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Six arrested in Rwanda for spreading rumours to cause ‘uprising’

A YouTube channel owner and members of an opposition party are among those taken into custody.

Rwandan authorities have arrested six people including a journalist and members of an opposition party accused of publishing rumours allegedly intended to start an uprising, the investigation bureau said.

Theoneste Nsengimana, who runs Umubavu TV – an online Youtube channel that often airs content critical of the government, was among those arrested, said Rwanda Investigation Bureau spokesperson Thierry Murangira on Thursday.

“They are accused of publication of rumours intended to cause uprising or unrest among the population,” he said.

“They have commonality, they are an organised group with the intention to spread rumours intended to cause uprising or unrest among the population using different social media platforms.”

Nsengimana’s lawyer did not immediately respond to a request for comment.

On Tuesday, Nsengimana had posted on his YouTube channel video of a woman urging people to celebrate “Ingabire day” on Thursday to honour opposition figures who have been jailed, kidnapped and killed.

Critics have said that Rwandan authorities have been cracking down on critical YouTube channels including one owned by former university lecturer Aimable Karasira, who was arrested in June and charged with denying the 1994 genocide. He denied the charge.

‘Intimidation’

Others arrested include members and supporters of opposition leader Victoire Ingabire.

“Members of DALFA-Umurinzi arrested again: We request RIB to ensure their rights are respected. We have not yet been informed the reasons behind their arrest,” Ingabire posted on Twitter.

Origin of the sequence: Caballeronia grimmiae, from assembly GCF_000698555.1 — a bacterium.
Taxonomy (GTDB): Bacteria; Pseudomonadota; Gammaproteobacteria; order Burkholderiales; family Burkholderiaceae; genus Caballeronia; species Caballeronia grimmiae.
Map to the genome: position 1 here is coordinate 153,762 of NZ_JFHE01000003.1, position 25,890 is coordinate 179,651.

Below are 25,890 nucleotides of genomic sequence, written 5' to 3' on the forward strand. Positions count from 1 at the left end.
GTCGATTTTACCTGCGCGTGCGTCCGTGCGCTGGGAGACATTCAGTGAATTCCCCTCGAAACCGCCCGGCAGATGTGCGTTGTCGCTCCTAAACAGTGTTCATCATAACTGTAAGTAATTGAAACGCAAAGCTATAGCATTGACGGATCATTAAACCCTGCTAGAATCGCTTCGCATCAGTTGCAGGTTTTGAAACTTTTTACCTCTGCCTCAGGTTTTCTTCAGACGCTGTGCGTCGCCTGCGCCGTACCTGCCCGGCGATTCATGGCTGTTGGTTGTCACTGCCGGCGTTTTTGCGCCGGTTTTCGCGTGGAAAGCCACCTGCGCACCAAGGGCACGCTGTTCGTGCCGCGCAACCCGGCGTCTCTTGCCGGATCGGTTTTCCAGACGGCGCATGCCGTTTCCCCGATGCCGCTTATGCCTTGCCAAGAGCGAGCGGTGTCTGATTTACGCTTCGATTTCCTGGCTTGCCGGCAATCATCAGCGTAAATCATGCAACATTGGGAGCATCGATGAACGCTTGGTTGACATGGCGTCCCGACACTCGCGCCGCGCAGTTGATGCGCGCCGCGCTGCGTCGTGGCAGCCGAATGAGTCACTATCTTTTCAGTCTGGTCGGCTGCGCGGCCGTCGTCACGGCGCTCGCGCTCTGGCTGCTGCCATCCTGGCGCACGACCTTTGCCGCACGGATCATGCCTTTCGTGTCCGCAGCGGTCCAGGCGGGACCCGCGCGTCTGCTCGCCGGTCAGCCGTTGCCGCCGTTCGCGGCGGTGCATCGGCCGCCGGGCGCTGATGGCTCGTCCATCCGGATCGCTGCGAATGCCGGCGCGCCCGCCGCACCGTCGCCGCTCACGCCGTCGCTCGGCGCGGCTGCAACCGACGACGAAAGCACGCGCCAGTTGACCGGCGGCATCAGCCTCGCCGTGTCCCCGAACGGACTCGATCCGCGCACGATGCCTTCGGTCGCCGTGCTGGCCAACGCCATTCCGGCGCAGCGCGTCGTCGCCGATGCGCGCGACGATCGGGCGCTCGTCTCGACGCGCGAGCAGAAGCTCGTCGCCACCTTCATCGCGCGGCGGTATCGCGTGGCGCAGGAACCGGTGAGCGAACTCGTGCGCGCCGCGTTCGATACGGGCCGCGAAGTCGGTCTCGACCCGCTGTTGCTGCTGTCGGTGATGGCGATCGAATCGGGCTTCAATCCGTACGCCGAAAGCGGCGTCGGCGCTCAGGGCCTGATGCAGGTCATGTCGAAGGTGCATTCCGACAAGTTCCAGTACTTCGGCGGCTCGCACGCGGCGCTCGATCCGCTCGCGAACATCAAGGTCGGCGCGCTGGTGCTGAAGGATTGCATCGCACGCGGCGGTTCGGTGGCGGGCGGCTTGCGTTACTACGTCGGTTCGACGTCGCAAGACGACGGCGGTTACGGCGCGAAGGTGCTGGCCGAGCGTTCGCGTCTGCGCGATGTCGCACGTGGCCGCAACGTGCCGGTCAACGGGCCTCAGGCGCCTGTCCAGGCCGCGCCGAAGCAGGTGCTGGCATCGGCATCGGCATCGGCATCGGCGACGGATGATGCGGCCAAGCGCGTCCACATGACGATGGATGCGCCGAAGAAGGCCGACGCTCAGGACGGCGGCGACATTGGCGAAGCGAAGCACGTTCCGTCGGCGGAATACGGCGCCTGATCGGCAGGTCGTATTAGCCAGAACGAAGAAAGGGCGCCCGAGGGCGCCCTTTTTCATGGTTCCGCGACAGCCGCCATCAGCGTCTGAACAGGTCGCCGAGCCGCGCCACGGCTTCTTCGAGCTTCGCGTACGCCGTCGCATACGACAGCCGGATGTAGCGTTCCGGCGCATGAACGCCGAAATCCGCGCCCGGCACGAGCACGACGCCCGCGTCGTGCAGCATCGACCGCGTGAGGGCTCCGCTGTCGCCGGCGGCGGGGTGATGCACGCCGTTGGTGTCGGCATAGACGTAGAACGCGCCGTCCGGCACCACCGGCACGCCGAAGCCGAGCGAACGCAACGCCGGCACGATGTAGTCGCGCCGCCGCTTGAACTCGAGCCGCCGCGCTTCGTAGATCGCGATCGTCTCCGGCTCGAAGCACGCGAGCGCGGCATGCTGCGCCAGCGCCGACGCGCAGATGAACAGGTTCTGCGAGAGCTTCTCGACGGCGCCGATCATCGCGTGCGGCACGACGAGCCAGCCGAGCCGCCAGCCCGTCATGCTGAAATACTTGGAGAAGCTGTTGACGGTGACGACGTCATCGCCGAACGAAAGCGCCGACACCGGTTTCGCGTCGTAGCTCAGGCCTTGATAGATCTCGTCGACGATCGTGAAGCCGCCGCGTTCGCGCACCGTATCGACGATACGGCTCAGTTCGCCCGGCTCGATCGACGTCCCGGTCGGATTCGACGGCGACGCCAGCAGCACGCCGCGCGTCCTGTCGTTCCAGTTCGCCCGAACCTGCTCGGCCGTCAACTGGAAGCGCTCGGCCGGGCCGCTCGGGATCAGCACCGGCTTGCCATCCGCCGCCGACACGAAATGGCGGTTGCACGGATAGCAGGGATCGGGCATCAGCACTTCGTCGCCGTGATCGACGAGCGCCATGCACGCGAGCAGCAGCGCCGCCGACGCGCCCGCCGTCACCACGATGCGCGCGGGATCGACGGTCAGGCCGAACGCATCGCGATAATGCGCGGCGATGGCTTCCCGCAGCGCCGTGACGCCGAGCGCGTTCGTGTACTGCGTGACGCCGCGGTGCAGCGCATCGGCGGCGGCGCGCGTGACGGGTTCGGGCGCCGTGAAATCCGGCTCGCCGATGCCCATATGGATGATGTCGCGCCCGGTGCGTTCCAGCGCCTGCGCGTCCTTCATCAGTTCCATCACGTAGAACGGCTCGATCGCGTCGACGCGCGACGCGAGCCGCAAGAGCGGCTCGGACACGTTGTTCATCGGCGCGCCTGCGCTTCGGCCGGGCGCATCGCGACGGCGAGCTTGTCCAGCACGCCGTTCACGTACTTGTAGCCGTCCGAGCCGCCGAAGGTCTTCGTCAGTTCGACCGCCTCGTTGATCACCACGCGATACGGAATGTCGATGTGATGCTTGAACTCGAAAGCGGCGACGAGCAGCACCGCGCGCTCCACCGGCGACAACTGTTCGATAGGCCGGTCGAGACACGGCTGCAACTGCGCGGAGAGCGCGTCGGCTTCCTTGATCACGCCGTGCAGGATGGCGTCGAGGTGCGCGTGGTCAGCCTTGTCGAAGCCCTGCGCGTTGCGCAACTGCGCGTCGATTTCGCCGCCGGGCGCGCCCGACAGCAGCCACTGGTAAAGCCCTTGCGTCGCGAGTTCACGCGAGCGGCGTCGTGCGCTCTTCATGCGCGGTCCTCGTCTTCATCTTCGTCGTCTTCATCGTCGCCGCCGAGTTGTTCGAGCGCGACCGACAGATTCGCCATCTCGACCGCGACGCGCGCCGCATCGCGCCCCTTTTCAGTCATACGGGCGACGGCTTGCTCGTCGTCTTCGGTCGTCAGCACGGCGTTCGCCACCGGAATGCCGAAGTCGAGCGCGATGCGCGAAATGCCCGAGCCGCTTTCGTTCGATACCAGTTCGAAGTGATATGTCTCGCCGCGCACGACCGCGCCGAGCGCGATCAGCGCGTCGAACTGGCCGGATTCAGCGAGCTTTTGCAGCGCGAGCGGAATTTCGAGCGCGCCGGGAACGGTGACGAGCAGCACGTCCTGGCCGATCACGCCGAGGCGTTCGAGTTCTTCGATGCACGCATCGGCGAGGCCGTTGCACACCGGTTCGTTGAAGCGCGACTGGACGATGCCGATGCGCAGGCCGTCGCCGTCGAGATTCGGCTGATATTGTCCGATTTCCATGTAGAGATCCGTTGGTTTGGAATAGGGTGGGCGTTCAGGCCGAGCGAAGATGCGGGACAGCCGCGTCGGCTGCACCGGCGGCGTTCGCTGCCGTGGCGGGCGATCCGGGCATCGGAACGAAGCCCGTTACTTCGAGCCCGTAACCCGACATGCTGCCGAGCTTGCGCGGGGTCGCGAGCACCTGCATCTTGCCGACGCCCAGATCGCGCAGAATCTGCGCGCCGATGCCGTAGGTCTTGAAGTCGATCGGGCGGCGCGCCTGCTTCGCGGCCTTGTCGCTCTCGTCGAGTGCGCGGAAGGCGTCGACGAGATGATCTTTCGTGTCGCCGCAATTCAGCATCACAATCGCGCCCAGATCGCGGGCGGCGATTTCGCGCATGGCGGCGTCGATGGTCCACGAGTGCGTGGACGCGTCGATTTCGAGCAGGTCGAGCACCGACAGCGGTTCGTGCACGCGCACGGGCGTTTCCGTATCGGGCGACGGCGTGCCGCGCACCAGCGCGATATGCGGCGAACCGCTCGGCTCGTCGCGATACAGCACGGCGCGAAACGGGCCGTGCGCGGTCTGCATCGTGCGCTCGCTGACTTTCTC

“I take this as intimidation,” she told the AFP news agency. “I don’t know what the rumours they are arrested for are about.”

Ingabire returned from exile in 2010 to run against current President Paul Kagame, but was arrested and jailed for eight years on terrorism charges, a term later extended to 15 years. She was released by presidential pardon in 2018.

Critics have accused Kagame’s government of human rights abuses although it has had support from Western donors for restoring stability in the years after the genocide, and boosting economic growth.

In March, Human Rights Watch voiced alarm about Kigali’s crackdown on people using YouTube or blogs to speak out about controversial issues in Rwanda.

HRW said then that at least eight people reporting or commenting on current affairs – notably the effect of strict anti-COVID measures that have hit the poor hard – have been threatened, arrested or prosecuted in the past year.

Kagame has denied accusations of abuse.




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